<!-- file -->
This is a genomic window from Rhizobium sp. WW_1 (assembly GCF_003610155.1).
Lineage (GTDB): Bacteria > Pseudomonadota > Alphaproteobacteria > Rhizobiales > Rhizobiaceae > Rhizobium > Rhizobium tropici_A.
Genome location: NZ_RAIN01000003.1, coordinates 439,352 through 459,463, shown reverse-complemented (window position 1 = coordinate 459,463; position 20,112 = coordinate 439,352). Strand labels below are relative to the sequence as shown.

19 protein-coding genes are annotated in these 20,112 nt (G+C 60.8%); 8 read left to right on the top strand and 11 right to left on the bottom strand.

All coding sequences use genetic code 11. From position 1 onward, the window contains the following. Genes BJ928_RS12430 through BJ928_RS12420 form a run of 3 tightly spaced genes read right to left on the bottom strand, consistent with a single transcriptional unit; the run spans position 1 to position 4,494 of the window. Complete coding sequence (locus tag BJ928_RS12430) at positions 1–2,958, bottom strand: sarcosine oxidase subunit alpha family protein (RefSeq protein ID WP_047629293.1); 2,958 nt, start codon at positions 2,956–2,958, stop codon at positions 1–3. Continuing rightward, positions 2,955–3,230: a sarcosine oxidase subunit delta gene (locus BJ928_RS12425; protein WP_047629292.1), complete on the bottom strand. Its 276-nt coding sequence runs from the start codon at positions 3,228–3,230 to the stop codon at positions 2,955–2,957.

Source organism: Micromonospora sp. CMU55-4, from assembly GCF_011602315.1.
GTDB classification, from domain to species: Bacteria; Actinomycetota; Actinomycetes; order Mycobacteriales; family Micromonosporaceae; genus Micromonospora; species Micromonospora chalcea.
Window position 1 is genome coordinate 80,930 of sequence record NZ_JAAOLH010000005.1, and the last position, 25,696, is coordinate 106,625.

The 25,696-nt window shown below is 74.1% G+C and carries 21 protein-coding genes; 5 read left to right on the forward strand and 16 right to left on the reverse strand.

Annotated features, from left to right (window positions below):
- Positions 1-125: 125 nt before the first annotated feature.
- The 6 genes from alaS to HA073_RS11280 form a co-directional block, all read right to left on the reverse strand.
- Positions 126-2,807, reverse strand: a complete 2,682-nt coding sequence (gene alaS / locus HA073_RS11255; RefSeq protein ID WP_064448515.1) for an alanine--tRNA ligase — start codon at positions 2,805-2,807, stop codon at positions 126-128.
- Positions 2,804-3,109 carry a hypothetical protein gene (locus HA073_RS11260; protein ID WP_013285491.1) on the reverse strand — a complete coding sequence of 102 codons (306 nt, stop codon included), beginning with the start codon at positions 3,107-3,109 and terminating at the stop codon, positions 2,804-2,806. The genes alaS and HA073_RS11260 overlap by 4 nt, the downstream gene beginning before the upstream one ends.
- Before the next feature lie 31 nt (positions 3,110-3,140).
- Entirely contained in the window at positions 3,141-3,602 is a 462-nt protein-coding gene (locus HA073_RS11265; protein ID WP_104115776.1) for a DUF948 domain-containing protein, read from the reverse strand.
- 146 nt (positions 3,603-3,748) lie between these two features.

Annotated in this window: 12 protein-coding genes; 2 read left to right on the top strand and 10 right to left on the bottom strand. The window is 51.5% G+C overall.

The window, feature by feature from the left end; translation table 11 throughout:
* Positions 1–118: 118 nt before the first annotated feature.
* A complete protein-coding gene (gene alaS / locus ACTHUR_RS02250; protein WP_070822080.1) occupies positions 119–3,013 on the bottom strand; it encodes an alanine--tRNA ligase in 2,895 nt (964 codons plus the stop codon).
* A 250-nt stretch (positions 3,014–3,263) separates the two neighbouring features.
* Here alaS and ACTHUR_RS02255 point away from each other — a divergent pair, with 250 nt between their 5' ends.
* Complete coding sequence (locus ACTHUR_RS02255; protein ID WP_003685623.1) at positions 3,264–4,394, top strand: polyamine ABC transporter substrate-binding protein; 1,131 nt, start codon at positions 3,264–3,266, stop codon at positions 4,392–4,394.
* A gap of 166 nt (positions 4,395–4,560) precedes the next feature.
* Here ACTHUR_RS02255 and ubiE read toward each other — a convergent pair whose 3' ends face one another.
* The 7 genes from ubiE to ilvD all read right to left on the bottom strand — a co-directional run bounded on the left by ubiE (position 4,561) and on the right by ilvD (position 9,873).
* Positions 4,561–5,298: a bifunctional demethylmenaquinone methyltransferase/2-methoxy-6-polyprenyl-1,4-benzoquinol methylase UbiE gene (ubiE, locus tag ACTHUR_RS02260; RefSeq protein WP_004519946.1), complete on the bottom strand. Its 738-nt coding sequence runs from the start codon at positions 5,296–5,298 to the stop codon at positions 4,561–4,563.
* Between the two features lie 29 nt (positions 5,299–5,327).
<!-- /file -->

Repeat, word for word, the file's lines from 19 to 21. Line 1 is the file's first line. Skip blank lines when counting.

The window, feature by feature from the left end; translation table 11 throughout:
* Positions 1–118: 118 nt before the first annotated feature.
* A complete protein-coding gene (gene alaS / locus ACTHUR_RS02250; protein WP_070822080.1) occupies positions 119–3,013 on the bottom strand; it encodes an alanine--tRNA ligase in 2,895 nt (964 codons plus the stop codon).